How IAM is used to securely manage access
Managing user identities with long term credentials in IAM
Managing access using IAM user groups & roles
Using IAM policies to define and manage permissions
Key Management Service (KMS)
AWS Web Application Firewall
AWS Firewall Manager
Using AWS Network Firewalls to Secure Your VPCs
AWS Security Hub Overview
Other AWS Security Services
AWS Secrets Manager
The course is part of this learning path
This section of the AWS Certified Solutions Architect - Professional learning path introduces the key identity management, security, and encryption services within AWS relevant to the AWS Certified Solutions Architect - Professional exam. Core to security is AWS Identity & Access Management commonly referred to as IAM. This service manages identities and their permissions that can access your AWS resources, so understanding how this service works and what you can do with it will help you to maintain a secure AWS environment. IAM is an important service in ensuring your resources are secure.
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- Learn about identity and access management on AWS, including users, groups & roles, IAM policies, MFA, identity federation, and cross-account access
- Learn the fundamentals of AWS Web Application Firewall (WAF), including what it is, when to use it, how it works, and why use it
- Understand how to configure and monitor AWS WAF
- Learn about AWS Firewall Manager and its components
- Learn how to configure AWS Shield
- Learn the fundamentals of AWS Cognito
Hello and welcome to this lecture where I shall provide an overview of what the Identity & Access Management service is, and what IAM actually means.
Firstly I want to define what is meant by Identity & Access Management and I shall break this down into two parts, starting with Identity Management.
Identities, such as AWS usernames are required to authenticate you to your AWS account, and this authentication process is managed in 2 stages.
- The first part of this process is to define who you are, effectively presenting your identity, so for example your AWS username. This identification is a unique value within IAM for your account, so this means IAM would prevent you from having 2 identical user accounts with the same name within the same AWS account.
- The second part of the authentication process is to verify that you are who you say you are. This is achieved by supplying additional data, and when using our AWS usernames we can verify this by supplying a password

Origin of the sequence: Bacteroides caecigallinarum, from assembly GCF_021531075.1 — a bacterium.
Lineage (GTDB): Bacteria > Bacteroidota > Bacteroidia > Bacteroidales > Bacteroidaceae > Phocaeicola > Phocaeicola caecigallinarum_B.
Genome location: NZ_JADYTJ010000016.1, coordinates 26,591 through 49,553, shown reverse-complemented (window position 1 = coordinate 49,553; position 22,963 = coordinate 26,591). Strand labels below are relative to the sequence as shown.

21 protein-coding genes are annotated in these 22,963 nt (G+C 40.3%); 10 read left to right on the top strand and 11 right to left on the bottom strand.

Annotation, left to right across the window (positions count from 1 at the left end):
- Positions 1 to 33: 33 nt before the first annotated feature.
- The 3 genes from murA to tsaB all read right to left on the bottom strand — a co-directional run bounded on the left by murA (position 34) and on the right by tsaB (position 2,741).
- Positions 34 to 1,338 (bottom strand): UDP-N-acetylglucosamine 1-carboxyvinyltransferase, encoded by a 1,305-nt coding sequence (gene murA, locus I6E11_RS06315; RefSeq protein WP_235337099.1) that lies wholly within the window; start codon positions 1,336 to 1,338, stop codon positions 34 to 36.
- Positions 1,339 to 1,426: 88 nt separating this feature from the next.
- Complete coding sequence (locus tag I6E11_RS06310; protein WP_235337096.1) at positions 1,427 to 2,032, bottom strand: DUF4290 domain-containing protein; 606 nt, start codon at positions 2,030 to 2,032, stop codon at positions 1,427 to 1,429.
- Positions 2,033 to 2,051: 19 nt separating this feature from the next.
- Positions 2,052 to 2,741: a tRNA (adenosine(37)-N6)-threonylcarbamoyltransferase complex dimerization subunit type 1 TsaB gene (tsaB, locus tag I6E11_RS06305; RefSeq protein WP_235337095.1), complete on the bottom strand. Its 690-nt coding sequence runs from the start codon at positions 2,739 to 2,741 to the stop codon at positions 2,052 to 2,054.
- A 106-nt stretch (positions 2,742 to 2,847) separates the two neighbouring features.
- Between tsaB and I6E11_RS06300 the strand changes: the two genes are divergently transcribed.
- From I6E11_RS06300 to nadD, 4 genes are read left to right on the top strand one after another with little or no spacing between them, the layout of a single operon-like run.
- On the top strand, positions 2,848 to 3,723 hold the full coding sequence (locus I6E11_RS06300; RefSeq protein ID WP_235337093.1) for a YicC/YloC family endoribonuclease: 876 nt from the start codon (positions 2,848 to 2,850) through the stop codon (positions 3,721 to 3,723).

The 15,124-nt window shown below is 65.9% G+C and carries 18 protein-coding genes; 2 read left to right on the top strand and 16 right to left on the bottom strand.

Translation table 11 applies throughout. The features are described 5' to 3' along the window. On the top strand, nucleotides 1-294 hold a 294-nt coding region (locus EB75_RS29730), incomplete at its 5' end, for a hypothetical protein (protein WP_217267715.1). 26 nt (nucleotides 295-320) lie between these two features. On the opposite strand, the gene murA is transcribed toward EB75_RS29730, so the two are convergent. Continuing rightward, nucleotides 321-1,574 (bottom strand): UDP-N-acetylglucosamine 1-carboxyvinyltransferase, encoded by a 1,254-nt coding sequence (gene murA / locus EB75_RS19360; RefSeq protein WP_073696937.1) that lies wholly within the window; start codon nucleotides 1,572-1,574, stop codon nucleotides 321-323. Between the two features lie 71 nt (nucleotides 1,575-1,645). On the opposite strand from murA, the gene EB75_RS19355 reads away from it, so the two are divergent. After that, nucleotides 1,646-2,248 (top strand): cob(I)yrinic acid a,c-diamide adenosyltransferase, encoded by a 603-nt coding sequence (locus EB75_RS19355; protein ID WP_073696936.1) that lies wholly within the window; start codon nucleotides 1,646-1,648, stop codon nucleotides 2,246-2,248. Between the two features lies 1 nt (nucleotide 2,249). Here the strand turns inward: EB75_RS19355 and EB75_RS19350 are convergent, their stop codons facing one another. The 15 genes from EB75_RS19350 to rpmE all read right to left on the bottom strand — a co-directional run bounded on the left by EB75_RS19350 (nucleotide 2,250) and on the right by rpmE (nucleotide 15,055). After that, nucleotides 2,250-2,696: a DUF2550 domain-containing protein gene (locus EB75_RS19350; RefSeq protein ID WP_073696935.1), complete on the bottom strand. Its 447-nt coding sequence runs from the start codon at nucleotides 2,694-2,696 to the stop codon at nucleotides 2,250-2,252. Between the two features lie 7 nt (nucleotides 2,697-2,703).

Now, Access Management relates to authorization and access control. Authorization determines what an identity can access within your AWS account once it’s been authenticated to it. An example of this authorization would be the user’s list of permissions to access specific AWS resources, for example, they might have Full Access to EC2 or Read Only to RDS.
Access Control can be classed as the mechanism of accessing a secured resource. For example, using the following:
- Username and password (Authentication and Verification)
- Multi-Factor Authentication (MFA, used as an additional verification step following a valid password)
- Or Federated Access, which allows users external to AWS to access resources securely without having to supply AWS user credentials from a valid IAM user account. Instead, these credentials are supplied from identity providers. For more information on Identity Federation, please see our existing course here: https://cloudacademy.com/course/using-aws-identity-federation-simplify-access-scale-1549/
So essentially IAM can be defined by its ability to manage, control, and govern authentication, authorization, and access control mechanisms of identities to your resources within your AWS Account.
Having an understanding of the different security controls from an authentication and authorization perspective can help you design the correct level of security for your infrastructure.
Danny has over 20 years of IT experience as a software developer, cloud engineer, and technical trainer. After attending a conference on cloud computing in 2009, he knew he wanted to build his career around what was still a very new, emerging technology at the time — and share this transformational knowledge with others. He has spoken to IT professional audiences at local, regional, and national user groups and conferences. He has delivered in-person classroom and virtual training, interactive webinars, and authored video training courses covering many different technologies, including Amazon Web Services. He currently has six active AWS certifications, including certifications at the Professional and Specialty level.